VALHALLA, NY — County Executive Robert P. Astorino today unveiled the newly renovated Westchester County Police Academy following a $9.3 million overhaul to upgrade training facilities and create a new state-of-the-art forensic crime lab.
“This capital project is about much more than bricks and mortar,” Astorino said. “It is about ensuring that police recruits and veteran officers can receive the best training possible for decades to come. It is about ensuring that our crime lab has the sophisticated tools and technology to meet the evolving demands of modern-day policing. It is about ensuring we are doing all we can to keep our people safe.”
Astorino, who proposed the capital project in 2014, was joined at the ceremony by Public Safety Commissioner George N. Longworth and chiefs and commissioners from multiple departments in the county.
Longworth noted that the academy is used by all police departments in Westchester to train their recruits to become police officers. Veteran officers return for lectures, seminars, supervisor school and other significant training throughout their careers. The county police crime lab is also utilized by all law enforcement in Westchester to process evidence and assist with criminal investigation and prosecution, he said.
“This capital project is an investment that pays dividends to every city, town and village police department in Westchester along with the county police,” Longworth said.
The Westchester County Police Academy, located at 2 Dana Road in Valhalla, was built in 1986. The building was shared by the New York National Guard and the Westchester County Department of Public Safety until the Guard vacated in 2011.
Under the recent capital project, the roof, boiler and windows at the 50,000-square foot structure were replaced. The HVAC, lighting, fire alarm and sprinkler systems were upgraded and made more energy-efficient.
To enhance instruction and training, upgrades were made to the Police Academy classrooms, computer room and drill floor. Sophisticated audio-visual equipment was obtained for use by instructors to enhance learning and training. Classrooms 2 and 3 can now be opened up into a single, large room, which will enable the academy to host larger-scale lectures or training than previously.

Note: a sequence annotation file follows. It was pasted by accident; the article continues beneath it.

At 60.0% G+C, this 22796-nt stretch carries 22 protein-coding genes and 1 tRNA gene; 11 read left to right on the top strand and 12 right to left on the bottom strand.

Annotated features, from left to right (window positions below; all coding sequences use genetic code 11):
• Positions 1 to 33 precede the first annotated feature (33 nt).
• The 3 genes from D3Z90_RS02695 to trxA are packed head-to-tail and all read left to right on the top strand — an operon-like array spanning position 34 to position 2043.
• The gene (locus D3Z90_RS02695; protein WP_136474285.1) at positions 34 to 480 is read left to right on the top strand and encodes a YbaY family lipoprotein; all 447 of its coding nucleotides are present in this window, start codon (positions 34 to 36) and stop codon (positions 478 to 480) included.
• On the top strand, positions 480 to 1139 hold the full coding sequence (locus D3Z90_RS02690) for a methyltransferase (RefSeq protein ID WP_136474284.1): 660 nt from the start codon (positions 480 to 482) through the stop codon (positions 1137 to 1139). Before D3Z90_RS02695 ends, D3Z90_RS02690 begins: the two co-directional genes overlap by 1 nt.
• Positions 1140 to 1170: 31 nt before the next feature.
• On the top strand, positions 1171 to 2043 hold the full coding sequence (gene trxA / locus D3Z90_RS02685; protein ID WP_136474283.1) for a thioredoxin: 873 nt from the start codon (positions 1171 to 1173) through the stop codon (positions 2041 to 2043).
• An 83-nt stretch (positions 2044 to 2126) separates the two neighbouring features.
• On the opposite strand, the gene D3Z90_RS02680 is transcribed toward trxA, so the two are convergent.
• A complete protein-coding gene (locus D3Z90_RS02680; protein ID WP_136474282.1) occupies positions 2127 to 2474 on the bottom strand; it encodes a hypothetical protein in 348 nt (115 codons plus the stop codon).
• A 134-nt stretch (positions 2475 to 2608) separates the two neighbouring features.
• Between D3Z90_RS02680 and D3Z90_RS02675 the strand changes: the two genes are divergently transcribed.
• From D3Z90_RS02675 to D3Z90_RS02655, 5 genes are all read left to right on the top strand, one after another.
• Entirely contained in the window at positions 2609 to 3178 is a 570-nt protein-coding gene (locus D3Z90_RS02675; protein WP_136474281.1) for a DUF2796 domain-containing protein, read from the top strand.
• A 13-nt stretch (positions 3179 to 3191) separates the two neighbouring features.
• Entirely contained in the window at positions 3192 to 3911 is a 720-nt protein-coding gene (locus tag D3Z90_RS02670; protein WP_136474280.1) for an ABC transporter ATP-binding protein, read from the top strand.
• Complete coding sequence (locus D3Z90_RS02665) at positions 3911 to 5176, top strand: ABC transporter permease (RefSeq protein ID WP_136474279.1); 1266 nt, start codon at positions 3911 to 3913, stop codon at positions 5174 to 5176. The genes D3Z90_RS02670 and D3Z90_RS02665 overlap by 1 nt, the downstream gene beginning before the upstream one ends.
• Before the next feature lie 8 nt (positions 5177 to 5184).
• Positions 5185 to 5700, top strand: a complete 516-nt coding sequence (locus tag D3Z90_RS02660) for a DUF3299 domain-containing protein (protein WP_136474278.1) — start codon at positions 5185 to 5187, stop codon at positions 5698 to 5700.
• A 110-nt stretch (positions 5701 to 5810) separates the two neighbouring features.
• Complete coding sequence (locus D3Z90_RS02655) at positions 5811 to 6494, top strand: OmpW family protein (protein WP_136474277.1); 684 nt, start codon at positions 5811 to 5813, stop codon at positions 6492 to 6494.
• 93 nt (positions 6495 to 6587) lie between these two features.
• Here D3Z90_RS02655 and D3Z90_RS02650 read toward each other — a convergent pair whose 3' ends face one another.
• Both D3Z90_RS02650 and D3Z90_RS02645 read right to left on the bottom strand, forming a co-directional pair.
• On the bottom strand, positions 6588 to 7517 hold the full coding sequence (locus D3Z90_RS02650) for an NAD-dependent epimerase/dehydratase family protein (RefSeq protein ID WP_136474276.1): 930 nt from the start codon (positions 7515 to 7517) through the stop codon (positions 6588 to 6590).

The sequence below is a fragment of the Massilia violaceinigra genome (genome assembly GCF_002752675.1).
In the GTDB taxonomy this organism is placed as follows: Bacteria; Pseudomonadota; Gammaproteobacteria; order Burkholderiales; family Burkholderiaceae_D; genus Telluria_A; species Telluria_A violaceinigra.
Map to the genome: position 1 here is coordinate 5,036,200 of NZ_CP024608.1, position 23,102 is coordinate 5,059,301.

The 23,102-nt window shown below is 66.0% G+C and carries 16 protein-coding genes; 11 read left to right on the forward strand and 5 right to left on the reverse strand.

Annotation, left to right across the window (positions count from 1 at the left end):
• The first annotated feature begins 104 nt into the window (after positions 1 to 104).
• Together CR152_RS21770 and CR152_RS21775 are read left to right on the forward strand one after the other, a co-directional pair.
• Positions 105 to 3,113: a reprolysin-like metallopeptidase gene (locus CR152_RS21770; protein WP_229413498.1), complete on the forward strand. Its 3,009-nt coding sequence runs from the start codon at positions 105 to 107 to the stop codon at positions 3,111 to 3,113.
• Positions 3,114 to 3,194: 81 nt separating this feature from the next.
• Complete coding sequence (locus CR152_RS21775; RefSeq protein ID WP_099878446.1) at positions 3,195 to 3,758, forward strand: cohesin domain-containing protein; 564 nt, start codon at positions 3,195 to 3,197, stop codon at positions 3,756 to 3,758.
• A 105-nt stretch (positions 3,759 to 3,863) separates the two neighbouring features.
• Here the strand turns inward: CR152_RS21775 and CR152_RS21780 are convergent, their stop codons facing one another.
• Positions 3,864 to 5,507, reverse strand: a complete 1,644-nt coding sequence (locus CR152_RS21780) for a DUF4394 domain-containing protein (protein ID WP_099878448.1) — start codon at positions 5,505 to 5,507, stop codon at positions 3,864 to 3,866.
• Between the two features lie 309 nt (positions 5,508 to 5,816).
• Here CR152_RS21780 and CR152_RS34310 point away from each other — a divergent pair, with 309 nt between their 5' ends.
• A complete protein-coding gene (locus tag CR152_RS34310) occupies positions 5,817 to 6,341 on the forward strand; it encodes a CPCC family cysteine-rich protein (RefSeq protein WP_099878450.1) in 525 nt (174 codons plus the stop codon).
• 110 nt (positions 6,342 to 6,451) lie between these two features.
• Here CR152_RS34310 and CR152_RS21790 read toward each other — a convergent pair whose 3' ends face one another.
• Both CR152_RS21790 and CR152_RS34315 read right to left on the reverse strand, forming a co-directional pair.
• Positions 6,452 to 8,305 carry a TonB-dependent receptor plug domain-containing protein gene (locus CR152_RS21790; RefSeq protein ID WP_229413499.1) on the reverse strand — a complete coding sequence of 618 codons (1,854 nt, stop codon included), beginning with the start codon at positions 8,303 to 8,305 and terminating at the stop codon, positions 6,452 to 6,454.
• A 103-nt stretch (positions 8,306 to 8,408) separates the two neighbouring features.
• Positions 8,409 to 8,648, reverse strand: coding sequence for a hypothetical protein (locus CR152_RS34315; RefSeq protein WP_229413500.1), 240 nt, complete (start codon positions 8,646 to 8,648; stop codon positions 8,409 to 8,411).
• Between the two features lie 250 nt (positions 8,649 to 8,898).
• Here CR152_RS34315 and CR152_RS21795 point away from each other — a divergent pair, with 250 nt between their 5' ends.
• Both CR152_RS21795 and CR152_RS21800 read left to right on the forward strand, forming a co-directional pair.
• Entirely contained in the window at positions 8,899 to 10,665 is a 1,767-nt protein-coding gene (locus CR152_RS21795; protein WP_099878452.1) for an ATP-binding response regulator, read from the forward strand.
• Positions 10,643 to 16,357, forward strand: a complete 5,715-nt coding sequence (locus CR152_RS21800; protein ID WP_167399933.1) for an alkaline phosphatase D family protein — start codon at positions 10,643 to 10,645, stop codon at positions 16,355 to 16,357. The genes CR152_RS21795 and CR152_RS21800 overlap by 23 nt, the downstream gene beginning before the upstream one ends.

“Sometimes we had to turn people away because a class was filled to capacity,” Longworth said. “Now we have the means to accommodate everyone when that occurs.”
In addition, an interactive training area was created off the drill floor to enhance training that recruits and tactical teams receive. The hallway-like setting enables scenario-based training for making entry into rooms or buildings and handling crisis-intervention situations and active-shooter incidents. An outdoor interactive training area and obstacle course is also being created on the academy grounds to improve physical and tactical training.
The county police Forensic Investigation Unit, which operates the crime lab, was relocated from police headquarters in Hawthorne to the academy building. The expanded space will permit the crime lab to meet the evolving and rigorous standards required by its accrediting agency – The American Society of Crime Laboratory Directors/Laboratory Accreditation Board.
“Westchester County has always been a leader in utilizing forensic investigation to solve crime and hold criminals accountable,” Astorino said. “The new crime lab ensures that we can keep that commitment well into the future.”
The crime lab is the only one in New York State to be ASCLAD-accredited in the following five disciplines:
- Firearms (Ballistics)
- Crime Scene Investigation
- Latent Print Comparison
- Latent Print Processing
- Digital Evidence/Computer Forensics